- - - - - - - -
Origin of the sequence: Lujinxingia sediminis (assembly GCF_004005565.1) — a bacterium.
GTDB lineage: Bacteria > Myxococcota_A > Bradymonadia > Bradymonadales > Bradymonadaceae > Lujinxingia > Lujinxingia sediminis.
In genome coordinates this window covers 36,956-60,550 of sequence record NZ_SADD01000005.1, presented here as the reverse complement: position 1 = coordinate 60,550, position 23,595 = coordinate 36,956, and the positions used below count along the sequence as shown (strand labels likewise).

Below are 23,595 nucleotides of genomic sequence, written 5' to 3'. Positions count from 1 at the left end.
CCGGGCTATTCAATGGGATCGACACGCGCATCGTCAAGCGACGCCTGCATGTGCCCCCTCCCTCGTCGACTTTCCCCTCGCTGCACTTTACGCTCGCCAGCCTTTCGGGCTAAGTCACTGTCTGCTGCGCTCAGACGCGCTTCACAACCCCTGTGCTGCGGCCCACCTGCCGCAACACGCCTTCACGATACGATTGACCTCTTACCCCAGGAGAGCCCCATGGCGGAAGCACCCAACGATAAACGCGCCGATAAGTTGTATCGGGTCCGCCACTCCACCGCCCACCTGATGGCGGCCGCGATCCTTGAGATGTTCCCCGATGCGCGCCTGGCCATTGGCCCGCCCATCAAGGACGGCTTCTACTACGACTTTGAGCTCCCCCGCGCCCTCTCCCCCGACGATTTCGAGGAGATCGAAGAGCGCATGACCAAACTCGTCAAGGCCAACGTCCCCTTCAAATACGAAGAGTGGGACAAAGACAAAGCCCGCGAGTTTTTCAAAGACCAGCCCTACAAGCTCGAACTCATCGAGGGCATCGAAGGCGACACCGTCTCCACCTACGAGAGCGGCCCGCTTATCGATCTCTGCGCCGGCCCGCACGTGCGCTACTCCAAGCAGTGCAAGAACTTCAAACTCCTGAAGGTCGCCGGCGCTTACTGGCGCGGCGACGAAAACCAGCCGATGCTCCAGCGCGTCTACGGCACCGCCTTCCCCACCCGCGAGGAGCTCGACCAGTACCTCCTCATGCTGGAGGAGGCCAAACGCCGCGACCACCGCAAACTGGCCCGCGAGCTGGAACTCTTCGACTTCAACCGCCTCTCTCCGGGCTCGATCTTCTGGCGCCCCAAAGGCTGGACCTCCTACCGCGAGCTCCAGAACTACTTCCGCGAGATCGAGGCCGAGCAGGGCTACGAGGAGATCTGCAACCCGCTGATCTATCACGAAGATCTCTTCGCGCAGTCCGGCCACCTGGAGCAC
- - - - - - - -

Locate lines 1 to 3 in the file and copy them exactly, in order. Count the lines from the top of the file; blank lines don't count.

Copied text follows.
Origin of the sequence: Lujinxingia sediminis (assembly GCF_004005565.1) — a bacterium.
GTDB lineage: Bacteria > Myxococcota_A > Bradymonadia > Bradymonadales > Bradymonadaceae > Lujinxingia > Lujinxingia sediminis.
In genome coordinates this window covers 36,956-60,550 of sequence record NZ_SADD01000005.1, presented here as the reverse complement: position 1 = coordinate 60,550, position 23,595 = coordinate 36,956, and the positions used below count along the sequence as shown (strand labels likewise).